The Myth of Multi-tasking

Posted by on June 18, 2012

Joe Kraus was co-founder of in 1993. Today he’s a partner at Google Ventures, an angel investor at LinkedIn and on the board of the Electronic Frontier Foundation. Kraus says we live in a culture of distraction. Prior to the availability of smartphones, we accessed the internet an average of 5 times a day. Now the average is 27 times a day. Kraus is worried about this:

“The effect of all of this [connectivity] is that we’re increasingly distracted. The funny part about distraction is that it’s a worsening condition. The more distracted we are, the more distractible we become.”

“Some people call switching our attention from one thing to another ‘multi-tasking’ like we’re a computer with dual cores running two simultaneous processes. Except we’re not. Numerous brain studies have shown that what we call ‘multi-tasking’ in humans is not multi-tasking at all. Your brain is merely switching its attention back and forth between two tasks.”

“Those studies have shown that we’re dumber when we do this, an average of 10 IQ points dumber. That’s twice as much as smoking a joint dumber. And we’re also 40% less efficient at whatever it is we’re doing.”

“But my favorite part about multi-tasking is that the more you do it, the worse you are at it. It’s one of the only things where the more you practice it, the worse you get at it.”

“When you practice distraction, which is what multi-tasking really is, you’re training your brain to pay attention to distracting things. The more you train your brain to pay attention to distractions, the more you get distracted and the less able you are to focus even for brief periods of time on the two or three things you were trying to get done in your ‘multi-tasking’ in the first place. How’s that for self-defeating?”

Joe Kraus is probably familiar with Mihaly Csikszentmihalyi, the University of Chicago professor who said, “Humans cannot really successfully multitask, but can rather move attention rapidly from one task to the other in quick succession, which only makes us feel as if we were actually doing things simultaneously.” (The cognoscenti will recall this statement as part of the Magical Worlds Communications Workshop.)

Here’s what our Culture of Distraction means to marketers:

1. Getting attention is one thing. Holding it is another.
2. The volume of information gushing toward your customer is like a fire hose aimed at a teacup.
3. Advertising must embrace a Big Idea or it will be ignored.
4. Attention can be held only by moving rapidly from Big Idea to Big Idea to Big Idea.
5. Never in history have we crammed bigger thoughts into fewer words.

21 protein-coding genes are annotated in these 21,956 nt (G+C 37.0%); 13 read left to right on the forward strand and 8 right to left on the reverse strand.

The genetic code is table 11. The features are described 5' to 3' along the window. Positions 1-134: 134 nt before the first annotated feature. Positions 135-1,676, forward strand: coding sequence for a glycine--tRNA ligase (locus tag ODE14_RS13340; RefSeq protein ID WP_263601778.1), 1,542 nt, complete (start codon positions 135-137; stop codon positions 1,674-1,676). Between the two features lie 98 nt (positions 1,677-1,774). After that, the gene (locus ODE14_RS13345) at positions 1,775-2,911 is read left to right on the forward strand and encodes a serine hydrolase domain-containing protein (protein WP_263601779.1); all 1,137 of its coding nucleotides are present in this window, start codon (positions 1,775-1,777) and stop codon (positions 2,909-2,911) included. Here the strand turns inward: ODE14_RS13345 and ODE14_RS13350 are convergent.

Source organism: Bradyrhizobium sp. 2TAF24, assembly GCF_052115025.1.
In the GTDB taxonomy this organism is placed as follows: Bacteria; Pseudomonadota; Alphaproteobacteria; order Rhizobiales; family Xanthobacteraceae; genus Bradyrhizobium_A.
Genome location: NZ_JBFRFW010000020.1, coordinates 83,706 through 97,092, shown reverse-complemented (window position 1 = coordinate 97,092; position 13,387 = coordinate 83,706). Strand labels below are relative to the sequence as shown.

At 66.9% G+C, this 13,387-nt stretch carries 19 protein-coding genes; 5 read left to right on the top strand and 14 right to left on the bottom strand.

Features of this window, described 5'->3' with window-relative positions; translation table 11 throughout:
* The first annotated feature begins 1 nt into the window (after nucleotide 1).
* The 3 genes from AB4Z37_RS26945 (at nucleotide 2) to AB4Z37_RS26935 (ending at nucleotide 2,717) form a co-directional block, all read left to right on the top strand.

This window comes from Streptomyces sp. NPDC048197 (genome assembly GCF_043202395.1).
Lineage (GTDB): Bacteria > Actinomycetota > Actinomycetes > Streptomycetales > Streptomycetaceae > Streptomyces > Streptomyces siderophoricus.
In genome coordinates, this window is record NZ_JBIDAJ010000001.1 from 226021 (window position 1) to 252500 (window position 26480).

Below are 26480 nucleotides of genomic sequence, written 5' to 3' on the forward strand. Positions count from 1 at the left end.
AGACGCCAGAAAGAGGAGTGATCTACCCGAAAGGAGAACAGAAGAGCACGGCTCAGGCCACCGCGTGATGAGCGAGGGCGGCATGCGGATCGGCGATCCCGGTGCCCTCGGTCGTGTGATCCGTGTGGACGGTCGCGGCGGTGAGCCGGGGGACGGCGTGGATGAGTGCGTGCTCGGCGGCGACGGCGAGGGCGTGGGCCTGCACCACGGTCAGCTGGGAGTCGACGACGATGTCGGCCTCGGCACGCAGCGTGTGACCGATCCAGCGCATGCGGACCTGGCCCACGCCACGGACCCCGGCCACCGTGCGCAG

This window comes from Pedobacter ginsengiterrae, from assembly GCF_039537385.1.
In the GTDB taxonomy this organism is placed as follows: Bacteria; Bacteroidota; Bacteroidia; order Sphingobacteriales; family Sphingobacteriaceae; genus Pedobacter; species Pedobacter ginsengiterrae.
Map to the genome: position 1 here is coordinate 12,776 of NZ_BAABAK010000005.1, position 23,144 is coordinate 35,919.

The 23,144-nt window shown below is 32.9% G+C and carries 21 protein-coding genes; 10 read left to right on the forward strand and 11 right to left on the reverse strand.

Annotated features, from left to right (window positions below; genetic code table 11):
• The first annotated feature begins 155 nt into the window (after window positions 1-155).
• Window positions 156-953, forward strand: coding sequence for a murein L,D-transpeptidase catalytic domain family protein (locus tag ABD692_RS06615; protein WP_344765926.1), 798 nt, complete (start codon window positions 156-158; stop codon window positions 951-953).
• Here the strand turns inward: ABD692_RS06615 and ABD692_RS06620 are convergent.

I opened last week’s memo by giving you Five Big Ideas jammed into just 39 words; think of these as a 15-second radio ad:

Mediocrity comes from the perfect
implementation of traditional wisdom.
The person who achieves spectacular failure
has at least attempted something bold.
Failure is a temporary condition.
Success is likewise temporary.
Life, itself, is temporary.
So quit hesitating.
Do something.
Big Ideas don’t arise from normalcy. Big Ideas are products of audacity. The unmitigated gall of a Big Idea requires that you be a bit of an outsider or you will never walk the path where it can be found.

That most Brit of all Britons, the great David Ogilvy, put it this way:

“The beginning of greatness is to be different. And the beginning of failure is to be orthodox. Big ideas come from the unconscious. This is true in art, in science, and in advertising. But your unconscious has to be well informed, or your idea will be irrelevant. Stuff your conscious mind with information, then unhook your rational thought process.”

“Stuff your conscious mind with information, then Unhook your rational thought process.” Anyone who has been here will recognize that Ogilvy was describing Wizard Academy. This is that Island of Outsiders where your mind is stuffed and stimulated throughout the day with information and perspectives far beyond your normal experience. Add to these days electric evenings flowing with (1.) the freedom one experiences when surrounded by brilliant, friendly strangers, (2.) a modest amount of alcohol and (3.) immodest amounts of laughter, and you have opened the faucet from which Big Ideas run like tap water.

The first day of any class at Wizard Academy is hard work but the evening is a complete joy as you decompress with your classmates in Engelbrecht House, Wizard Academy’s secluded student mansion in the valley below Chapel Dulcinea. Day Two is when the real magic begins and the second evening sparkles. It happens every time. Can you imagine the pixie dust when a class runs 3 days and 4 nights?

The Magnificent Seven is a business-growth workshop that happens just once every two years: Three days, Four nights, Seven companies. Interested?

Big Ideas will fly through the air like paintballs. Everyone who attends this workshop will leave a different color and carry home a bold plan that includes a Big Idea. If you’re not frightened by the color and sparkle and high-velocity impact of truly Big Ideas, you really ought to come.

Roy H. Williams

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